Israeli Prime Minister Benjamin Netanyahu displayed an appalling level of temerity when, during the U.N. General Assembly meeting that ended Oct. 1, he waded into American domestic politics and suggested President Barack Obama could do more to support Israel. To many Americans, this accusation is perplexing. Since 1985, the U.S. has provided nearly $3 billion annually in grants to Israel. The country, along with Egypt, receives roughly one-third of U.S. foreign aid. We share a substantial amount of intelligence with the Mossad. By these measures and others, our support for Israel has been unshakable. This has not changed during the Obama administration. Yet despite the billions of dollars in military aid, despite our continued alliance, despite our advocacy for Israel in the U.N. Security Council and despite the emphasis we (rightly) place on Israel's right to exist, Netanyahu apparently is not satisfied.
This raises two questions: First, how much are we expected to give? Second, has Israel taken American support for granted? The answer to the latter question is yes. And the reason is simple: In the United States, you cannot criticize Israel and still hold public office. To criticize Israeli policy is to commit political suicide. Netanyahu knows this, and as a shrewd politician it is only natural that he is taking advantage of it.
Of course, things are not like this in other countries -- namely, Israel.
As Jon Stewart pointed out in a hilarious Daily Show segment last March, Israeli politicians routinely say things in the Knesset (Israel's parliament) that no U.S. presidential candidate would dare say. For example: "Israel is making a mistake in its unwillingness to recognize a Palestinian state." Or: "[Netanyahu's words on Iran] sound like a calculated preparation for a reckless adventure."
The fact that anything less than full support of Israel is so risky in U.S. politics is why Netanyahu was able to bully Obama into a meeting in the summer of 2011 and why he almost succeeded in doing the same at the recent U.N. gathering in New York. It is also why the American political dialogue about Israel is so utterly lacking. As Stewart said, "The parameters for debate... range all the way from 'I unequivocally support them and might bomb Iran' to 'I unequivocally support them and will definitely bomb Iran.'"
No doubt, Israel will feature heavily in the Oct. 22 foreign policy debate between President Obama and Mitt Romney. As in previous debates, the candidates will strive to surpass one another on two criteria. First, who can bash China the most? And, second, who loves Israel more? For many, whoever scores highest on these scales will be the "winner."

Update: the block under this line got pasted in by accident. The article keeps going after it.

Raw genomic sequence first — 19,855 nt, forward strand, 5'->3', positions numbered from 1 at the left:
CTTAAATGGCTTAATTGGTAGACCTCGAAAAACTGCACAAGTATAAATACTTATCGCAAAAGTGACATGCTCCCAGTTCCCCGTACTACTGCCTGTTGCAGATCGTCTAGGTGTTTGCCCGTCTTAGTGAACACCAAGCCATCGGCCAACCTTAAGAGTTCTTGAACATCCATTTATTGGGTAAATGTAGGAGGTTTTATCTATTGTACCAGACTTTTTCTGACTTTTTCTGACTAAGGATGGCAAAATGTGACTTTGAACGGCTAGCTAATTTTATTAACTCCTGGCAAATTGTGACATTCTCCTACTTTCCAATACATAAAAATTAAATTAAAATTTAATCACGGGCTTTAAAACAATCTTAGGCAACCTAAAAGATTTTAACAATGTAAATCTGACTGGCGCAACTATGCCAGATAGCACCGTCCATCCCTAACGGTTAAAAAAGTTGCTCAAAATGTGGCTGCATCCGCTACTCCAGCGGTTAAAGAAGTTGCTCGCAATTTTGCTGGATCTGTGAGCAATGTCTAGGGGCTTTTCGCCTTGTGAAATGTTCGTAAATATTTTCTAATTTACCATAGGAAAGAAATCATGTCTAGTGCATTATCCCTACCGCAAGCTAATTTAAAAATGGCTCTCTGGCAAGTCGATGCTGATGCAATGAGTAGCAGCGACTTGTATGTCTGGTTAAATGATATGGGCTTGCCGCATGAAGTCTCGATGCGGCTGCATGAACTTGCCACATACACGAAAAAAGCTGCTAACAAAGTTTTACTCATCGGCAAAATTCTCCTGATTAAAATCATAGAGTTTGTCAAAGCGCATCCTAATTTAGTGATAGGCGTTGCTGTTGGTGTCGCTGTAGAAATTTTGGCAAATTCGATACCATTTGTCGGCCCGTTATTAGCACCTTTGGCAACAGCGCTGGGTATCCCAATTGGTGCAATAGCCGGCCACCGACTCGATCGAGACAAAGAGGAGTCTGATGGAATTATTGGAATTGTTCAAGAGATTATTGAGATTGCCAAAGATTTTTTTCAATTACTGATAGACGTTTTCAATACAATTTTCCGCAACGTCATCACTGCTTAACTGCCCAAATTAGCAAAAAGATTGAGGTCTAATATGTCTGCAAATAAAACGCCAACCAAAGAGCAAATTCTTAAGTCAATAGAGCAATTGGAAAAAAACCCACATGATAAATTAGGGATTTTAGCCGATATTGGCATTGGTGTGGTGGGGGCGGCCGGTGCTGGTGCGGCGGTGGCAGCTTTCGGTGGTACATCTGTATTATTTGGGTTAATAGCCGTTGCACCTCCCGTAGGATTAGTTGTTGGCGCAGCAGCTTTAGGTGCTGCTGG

What a tragedy.
The past few months of electioneering suggest that a candidate's support for Israel will be questioned during the foreign policy debate even if he states his support unequivocally. After signing a bill in July that gave Israel's military another $70 million from our extremely healthy, solvent and stable economy, Obama announced, "My administration's commitment to Israel's security has been unprecedented." In the wake of this, Romney called Obama's "unprecedented" support everything from "shabby" to "shameful."
Are you confused? I am, too. Apparently, each candidate loves Israel more than the other.
The greatest tragedy of this all-or-nothing support for Israeli policies is that it hurts Israelis, Palestinians and Americans by delaying a solution to the Israel-Palestine problem. Like our national debt, social security and tax reform, the proverbial can is kicked down the road because the risks of picking the battered thing up and actually examining it are too large. Even though very large numbers of American Jews do not support the continued construction of settlements on Palestinian land, or the bulldozing of Palestinian homes, there is a false perception in the U.S. that to even talk about these issues is to be "anti-Israel" or even anti-Semitic.
Thus, although current Israeli President Shimon Peres can call for "territorial compromise" with Palestinians, and can even say things like "the settlements must be evacuated; the [Israeli] settlers cannot remain," our own president must remain silent on such issues or risk political suicide. The irony is palpable.
Israel is an important and valued ally. It faces a great number of threats, and like any good ally we should work to neutralize those threats. But precisely because we are allies, we should not hesitate to point out problems. We certainly should not allow our president to be bullied by a foreign leader.
The political dialogue about Israel needs to become less about who loves Israel more and more about how to promote American and Israeli interests in a just, intelligent and mutually beneficial manner. Perhaps we'll see this during the foreign policy debate Oct. 22.
I'm not holding my breath.